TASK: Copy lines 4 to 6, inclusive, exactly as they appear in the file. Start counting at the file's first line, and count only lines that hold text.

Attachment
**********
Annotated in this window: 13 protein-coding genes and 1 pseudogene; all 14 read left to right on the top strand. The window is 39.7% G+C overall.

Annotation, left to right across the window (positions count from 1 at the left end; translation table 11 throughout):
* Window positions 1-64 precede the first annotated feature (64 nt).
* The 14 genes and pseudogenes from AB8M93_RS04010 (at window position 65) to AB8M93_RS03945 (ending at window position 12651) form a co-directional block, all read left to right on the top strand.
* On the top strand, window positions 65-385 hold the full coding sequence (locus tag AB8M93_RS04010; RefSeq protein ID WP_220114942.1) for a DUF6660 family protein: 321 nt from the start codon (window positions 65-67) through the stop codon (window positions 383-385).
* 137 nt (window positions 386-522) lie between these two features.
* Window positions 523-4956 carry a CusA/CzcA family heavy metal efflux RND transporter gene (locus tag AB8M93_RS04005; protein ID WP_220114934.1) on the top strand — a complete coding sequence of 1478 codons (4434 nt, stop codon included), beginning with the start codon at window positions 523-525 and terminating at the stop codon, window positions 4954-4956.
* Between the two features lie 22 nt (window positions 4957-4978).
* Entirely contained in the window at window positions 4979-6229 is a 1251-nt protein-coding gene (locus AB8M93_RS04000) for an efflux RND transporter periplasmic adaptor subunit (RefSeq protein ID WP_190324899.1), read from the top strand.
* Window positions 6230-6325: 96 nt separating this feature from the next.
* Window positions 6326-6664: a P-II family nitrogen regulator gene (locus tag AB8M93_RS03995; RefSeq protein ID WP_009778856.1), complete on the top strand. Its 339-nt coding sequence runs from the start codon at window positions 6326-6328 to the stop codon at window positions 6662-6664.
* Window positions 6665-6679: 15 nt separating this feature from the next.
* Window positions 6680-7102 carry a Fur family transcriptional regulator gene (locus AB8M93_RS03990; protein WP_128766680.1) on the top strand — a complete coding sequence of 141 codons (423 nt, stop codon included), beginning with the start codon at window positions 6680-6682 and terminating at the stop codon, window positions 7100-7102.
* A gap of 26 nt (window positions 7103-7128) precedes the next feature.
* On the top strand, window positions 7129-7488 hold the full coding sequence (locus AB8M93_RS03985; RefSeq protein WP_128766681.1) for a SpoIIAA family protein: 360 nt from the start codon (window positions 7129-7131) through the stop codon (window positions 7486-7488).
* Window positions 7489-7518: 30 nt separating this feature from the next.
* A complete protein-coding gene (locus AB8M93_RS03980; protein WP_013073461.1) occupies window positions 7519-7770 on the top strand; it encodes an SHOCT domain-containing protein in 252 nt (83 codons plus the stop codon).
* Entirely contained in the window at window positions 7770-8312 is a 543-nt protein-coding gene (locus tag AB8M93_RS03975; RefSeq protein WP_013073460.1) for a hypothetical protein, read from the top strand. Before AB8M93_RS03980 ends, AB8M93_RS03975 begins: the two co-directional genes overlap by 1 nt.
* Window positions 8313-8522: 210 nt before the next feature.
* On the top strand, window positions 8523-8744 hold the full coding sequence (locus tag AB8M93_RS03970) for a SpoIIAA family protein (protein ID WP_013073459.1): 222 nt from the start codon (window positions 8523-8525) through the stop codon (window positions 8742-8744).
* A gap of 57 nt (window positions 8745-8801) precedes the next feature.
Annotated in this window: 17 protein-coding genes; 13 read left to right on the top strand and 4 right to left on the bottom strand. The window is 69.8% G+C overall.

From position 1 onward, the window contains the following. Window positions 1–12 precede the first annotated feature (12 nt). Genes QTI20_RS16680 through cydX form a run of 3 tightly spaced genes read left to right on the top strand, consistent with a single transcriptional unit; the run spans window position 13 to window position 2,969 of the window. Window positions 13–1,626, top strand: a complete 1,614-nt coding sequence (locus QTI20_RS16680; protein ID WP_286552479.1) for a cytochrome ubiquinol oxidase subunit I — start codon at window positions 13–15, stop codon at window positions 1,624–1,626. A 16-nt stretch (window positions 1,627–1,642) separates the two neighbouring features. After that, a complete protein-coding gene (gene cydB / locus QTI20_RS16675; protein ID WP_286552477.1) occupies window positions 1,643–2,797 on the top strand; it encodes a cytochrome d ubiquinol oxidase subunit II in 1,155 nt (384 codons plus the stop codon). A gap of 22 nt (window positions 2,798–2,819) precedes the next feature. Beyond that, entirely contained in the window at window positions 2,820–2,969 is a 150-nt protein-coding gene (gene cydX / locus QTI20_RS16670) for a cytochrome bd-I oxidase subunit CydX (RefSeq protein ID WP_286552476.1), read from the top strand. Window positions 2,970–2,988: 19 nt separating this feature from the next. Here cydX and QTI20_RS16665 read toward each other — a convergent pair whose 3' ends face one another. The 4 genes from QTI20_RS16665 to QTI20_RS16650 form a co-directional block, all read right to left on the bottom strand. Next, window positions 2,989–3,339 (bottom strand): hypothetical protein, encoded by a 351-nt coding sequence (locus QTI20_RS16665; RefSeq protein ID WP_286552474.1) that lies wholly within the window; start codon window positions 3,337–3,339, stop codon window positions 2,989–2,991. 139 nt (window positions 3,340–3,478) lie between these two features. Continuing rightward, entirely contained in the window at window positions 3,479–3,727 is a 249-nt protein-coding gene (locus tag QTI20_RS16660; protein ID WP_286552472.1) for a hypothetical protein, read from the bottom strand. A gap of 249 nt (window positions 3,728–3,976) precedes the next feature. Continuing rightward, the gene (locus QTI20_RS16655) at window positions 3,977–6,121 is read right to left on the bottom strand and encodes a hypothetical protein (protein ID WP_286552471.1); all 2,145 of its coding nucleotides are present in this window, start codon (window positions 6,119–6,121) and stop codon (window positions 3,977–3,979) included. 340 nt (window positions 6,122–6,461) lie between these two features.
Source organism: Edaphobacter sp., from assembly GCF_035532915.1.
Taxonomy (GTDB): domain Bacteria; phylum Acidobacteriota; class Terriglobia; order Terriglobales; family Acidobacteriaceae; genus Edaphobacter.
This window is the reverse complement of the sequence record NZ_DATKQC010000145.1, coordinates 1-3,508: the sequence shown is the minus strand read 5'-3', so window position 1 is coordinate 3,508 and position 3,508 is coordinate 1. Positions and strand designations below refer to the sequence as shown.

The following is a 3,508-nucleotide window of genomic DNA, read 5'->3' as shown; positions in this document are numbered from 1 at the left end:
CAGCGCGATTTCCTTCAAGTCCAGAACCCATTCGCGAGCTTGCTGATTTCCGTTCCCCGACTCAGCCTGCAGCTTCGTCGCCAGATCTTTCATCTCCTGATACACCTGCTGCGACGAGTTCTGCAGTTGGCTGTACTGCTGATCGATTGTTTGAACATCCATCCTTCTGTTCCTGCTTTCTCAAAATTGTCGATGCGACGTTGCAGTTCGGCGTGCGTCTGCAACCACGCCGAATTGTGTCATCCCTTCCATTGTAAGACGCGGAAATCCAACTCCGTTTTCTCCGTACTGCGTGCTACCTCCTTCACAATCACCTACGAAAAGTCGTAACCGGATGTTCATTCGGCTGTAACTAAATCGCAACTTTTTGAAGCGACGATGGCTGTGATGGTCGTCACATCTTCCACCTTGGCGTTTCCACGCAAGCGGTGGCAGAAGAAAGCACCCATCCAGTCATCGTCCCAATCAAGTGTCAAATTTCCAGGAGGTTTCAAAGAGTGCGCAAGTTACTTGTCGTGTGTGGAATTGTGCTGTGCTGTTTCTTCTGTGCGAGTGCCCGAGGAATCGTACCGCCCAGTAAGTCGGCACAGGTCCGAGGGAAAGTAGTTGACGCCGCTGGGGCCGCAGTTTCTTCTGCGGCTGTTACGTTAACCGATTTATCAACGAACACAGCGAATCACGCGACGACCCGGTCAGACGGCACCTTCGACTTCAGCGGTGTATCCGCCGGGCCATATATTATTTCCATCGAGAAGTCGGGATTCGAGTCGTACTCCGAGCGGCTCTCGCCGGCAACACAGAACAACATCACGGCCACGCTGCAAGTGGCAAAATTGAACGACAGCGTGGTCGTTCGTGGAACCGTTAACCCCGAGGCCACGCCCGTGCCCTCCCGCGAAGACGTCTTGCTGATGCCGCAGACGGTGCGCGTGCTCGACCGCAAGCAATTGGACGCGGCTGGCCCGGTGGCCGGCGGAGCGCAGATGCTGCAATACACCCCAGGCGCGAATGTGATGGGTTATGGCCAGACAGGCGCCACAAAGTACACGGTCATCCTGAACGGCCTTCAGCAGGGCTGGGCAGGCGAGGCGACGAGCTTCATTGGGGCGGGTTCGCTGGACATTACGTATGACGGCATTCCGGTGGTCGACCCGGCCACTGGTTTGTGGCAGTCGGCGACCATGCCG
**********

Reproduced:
* The 14 genes and pseudogenes from AB8M93_RS04010 (at window position 65) to AB8M93_RS03945 (ending at window position 12651) form a co-directional block, all read left to right on the top strand.
* On the top strand, window positions 65-385 hold the full coding sequence (locus tag AB8M93_RS04010; RefSeq protein ID WP_220114942.1) for a DUF6660 family protein: 321 nt from the start codon (window positions 65-67) through the stop codon (window positions 383-385).
* 137 nt (window positions 386-522) lie between these two features.